CODEPINK denounces the detention and deportation of CODEPINK Latin America organizer Teri Mattson, who traveled to Bogota to serve as an international observer for the May 29 election in Colombia. Ms. Mattson, a U.S. citizen, arrived in Colombia on Sunday, May 22, but was refused entry on the grounds that she “represents a risk to the security of the State.” We urge Colombia’s migration authorities to reverse their decision and allow Ms. Mattson, a duly accredited international electoral observer, to return to the country and perform her functions.
Ms. Mattson’s passport was seized and she was forced to wait in the terminal overnight before being placed on a plane the morning of Monday, May 23. In the deportation documents, Colombian migration authorities mistakenly identified her as a citizen of Argentina, despite her U.S. passport. The U.S. Embassy in Bogota was unable or unwilling to help Ms. Mattson with this ordeal, although a U.S. official characterized the retention of her passport as irregular.
Ms. Mattson visited Colombia in the Spring of 2021 as part of a human rights delegation to investigate state violence against peaceful protestors. On this recent occasion, she was invited by Colombia’s Permanent Committee for the Defense of Human Rights (CPDH), the country’s most prestigious human rights organization, to be an electoral observer.
The CPDH holds the Duque government responsible for the “persecution and violation of Teri Mattson’s rights, and for the violation of democratic rights and the lack of democratic guarantees in the current elections.”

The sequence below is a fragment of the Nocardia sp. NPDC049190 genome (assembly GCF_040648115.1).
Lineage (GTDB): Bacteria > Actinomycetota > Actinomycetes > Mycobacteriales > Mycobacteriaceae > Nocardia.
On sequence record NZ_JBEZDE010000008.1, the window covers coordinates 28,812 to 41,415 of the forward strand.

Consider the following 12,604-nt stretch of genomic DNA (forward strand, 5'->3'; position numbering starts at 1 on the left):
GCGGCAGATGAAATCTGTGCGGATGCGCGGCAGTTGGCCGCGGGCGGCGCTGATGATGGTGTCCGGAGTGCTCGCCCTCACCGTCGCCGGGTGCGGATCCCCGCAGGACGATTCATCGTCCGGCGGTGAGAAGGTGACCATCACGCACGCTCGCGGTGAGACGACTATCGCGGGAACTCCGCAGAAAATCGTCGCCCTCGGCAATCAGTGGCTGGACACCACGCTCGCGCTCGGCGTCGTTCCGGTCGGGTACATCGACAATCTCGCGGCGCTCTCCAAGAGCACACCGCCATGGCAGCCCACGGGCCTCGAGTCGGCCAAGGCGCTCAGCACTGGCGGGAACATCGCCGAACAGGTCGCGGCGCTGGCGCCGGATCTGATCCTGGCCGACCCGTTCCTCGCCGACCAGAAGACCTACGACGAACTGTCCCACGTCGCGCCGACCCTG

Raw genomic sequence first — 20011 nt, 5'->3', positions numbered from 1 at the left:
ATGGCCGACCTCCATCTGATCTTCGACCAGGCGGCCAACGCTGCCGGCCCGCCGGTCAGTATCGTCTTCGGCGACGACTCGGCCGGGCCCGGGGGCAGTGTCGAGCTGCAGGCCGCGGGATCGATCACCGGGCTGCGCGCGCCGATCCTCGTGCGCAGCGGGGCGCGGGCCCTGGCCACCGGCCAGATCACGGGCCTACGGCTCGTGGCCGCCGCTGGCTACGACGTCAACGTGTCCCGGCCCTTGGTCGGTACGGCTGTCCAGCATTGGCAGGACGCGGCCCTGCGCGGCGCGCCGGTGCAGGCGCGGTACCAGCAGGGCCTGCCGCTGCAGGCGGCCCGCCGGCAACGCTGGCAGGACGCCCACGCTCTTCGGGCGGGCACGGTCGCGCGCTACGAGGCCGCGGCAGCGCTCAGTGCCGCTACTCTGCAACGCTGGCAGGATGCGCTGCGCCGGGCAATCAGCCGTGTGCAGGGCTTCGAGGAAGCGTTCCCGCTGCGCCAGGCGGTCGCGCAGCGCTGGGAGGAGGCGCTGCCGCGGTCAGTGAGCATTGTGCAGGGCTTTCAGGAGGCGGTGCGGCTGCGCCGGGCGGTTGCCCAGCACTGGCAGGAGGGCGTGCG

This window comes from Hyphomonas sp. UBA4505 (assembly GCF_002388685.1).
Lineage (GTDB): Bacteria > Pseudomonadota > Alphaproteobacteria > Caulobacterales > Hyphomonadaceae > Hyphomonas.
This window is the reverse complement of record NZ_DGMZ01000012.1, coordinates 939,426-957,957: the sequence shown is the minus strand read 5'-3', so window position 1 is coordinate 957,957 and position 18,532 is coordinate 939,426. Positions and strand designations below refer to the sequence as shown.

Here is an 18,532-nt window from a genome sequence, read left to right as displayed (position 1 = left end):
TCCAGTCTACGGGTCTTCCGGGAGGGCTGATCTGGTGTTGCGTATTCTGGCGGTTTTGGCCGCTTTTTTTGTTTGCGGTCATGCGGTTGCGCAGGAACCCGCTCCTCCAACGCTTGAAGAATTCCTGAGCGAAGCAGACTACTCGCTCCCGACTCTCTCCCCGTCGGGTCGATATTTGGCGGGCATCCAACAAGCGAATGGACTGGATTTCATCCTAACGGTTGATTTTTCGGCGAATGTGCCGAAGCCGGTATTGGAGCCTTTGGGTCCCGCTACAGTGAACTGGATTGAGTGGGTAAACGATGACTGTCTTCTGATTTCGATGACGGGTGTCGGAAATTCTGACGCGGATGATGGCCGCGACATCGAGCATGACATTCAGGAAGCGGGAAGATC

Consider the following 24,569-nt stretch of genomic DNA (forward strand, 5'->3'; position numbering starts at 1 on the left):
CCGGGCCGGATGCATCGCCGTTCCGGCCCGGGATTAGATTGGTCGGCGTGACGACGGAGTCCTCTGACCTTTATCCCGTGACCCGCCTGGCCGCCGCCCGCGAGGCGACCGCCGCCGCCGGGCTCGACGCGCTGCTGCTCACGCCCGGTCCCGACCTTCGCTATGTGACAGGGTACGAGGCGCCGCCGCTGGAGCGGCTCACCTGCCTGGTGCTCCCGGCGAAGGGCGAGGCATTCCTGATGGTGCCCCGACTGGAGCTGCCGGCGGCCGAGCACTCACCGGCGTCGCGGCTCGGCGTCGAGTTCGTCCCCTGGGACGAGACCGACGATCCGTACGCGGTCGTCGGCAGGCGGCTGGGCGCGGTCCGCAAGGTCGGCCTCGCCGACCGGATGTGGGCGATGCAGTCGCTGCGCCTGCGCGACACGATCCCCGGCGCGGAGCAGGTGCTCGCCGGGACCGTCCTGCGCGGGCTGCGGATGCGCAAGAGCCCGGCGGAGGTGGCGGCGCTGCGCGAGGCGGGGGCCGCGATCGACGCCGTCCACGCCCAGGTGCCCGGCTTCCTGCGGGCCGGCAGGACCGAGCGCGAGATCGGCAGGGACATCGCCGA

CODEPINK notes with alarm the increasing threats to a free and fair vote in Colombia on May 29. These include death threats against the leading ticket of Gustavo Petro and Francia Marquez, political interference by the Colombian army chief (who by law is supposed to maintain political neutrality), and baseless claims by the Duque government and U.S. ambassador Philip Goldberg of Russian interference in the elections.
“The deportation of an electoral observer should always raise warning flags, and in this case it is particularly alarming given the climate of insecurity throughout Colombia, where there are legitimate fears of a potential assassination, electoral fraud or possible coup,” said CODEPINK’s Leonardo Flores. “The U.S. State Department must make it clear to its allies in the Colombian government and military that anything other than a clean, safe election and peaceful transition of power will not be accepted by Washington.”
Teri Mattson: firstname.lastname@example.org
Leonardo Flores: 202-840-4292